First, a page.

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m1dn1ght

VC Questions

5 posts in this topic

I''m in some new ground here, so I hope that someone can help me out by sharing their experiences with venture capital and game dev firms. I''m currently working out a deal with an industry professional who would like to start up a company and manage the business side. He is in the process of negotiating venture capital for this startup and we have discussed a partnership for the company where I would be in charge of managing development. I can''t disclose too many details, but please bear with me. We have a project in progress, and a solid business plan. However the investor''s major condition is that we focus on the MMORPG market. This isn''t a problem either as the team had planned to work on such a title in the future (when we had the resources), and much of the primary design for it is done. Now we have a grasp on the resources, and the drive to do it, but there are still several questions open that can pretty much only be answered by someone who''s shared the experience. 1) Does anyone know of a recent success story with a game company that has been started on pure VC (not publisher funding), that they''d like to share? 2) What should a dev team funded on pure VC look out for? I''d like to identify any known obstacles as soon as I can and work on contingency plans. 3) We will still be approaching publishers when it comes to distribution and advertising. Is pre-publisher advertising something to pursue..(ie. building up a player base and company reputation early on vs. the hassle and the risk of having an image that some publishers may not want to promote)? 4) Is a pitch broker still necessary at the point of approaching a publisher with a finished product for negotiation, or would it be a waste of resources? 5) Servers and tech support. We will need a LOT of both in the future. Which would be better for us in a 5 year run, outsourcing or managing this aspect in house? Thanks for your advice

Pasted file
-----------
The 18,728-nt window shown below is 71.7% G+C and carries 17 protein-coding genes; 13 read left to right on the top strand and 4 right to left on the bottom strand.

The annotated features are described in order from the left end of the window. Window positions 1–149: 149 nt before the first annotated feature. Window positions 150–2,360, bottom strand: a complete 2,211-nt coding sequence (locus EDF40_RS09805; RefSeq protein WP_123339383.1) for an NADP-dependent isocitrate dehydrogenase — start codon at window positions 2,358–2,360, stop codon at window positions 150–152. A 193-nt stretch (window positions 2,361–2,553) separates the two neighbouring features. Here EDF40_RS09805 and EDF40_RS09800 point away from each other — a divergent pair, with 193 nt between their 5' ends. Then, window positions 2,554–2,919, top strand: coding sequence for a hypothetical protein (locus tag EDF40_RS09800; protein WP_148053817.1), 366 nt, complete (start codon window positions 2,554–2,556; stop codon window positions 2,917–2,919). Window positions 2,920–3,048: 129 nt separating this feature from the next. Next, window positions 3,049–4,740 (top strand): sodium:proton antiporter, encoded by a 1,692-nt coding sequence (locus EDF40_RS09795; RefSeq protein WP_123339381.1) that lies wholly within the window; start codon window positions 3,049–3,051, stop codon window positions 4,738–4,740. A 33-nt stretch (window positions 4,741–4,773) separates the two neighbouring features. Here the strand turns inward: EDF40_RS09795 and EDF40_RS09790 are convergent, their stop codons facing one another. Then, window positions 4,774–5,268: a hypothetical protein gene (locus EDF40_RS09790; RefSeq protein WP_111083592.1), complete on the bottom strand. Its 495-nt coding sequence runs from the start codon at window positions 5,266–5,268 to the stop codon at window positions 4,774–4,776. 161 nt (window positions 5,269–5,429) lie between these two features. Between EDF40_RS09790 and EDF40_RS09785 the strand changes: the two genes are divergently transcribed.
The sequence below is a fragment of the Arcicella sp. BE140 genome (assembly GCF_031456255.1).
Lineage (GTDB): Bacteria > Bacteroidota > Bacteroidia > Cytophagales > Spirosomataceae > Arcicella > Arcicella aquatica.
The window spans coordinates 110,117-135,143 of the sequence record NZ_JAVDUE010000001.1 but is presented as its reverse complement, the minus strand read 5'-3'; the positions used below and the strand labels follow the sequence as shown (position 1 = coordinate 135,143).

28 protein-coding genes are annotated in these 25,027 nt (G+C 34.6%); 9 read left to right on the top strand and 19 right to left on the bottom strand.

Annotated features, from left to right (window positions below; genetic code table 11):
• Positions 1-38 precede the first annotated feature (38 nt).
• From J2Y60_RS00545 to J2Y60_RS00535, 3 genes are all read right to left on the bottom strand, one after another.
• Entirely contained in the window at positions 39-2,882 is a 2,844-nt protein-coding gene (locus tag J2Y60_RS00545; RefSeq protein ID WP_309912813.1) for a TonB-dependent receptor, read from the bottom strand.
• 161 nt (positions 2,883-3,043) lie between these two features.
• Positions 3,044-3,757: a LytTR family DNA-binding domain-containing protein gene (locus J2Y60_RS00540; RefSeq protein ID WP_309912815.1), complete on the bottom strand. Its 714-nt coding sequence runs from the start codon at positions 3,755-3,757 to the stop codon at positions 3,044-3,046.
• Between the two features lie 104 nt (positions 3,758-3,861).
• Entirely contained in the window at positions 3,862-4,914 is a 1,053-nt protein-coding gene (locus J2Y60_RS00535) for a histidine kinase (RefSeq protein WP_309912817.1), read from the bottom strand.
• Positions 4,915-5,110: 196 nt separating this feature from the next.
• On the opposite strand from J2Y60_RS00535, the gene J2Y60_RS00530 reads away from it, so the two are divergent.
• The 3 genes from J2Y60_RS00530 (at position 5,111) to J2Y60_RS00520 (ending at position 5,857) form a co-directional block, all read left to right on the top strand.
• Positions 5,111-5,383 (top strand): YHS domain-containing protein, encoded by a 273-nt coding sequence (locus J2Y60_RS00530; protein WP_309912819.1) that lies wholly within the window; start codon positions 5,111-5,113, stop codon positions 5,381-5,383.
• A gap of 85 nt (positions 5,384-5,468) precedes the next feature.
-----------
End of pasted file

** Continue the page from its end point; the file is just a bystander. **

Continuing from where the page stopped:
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I don''t know any success stories of game *studios* who got VC funding. But Intrinsic Graphics got $12.5 million from Venture group 3i (www.3i.com) to help them develop their multi-platform game engine Alchemy. Check 3i''s news page:

http://www.3i.com/us/news/index.htm

or Intrinsic''s site www.intrinsic.com for details.

LithTech has also received some money from various sources, including $5 million recently. See www.lithtech.com news pages for details.

Wish I could point to game studios specifically.

I''m no expert on VC funding...but from what I''ve heard you can expect *NOT* to get a big chunk of money all at the beginning. Its likely you''ll get a small chunk, perhaps $50K or $100K with another chunk held out like a carrot to be negotiated once you reach some required milestone. I gather that this carrot-chasing can go on for numerous milestones before they will trust you with bigger chunks of money.

I would also say that VC''s are probably a bit less anxious to take chances in 2000, given the current state of the US financial markets. (I cannot really comment on VC''s outside the US.)

I would advise you to approach other VC''s once you have initial funding. I don''t think you necessarily have to get funding from just one VC source.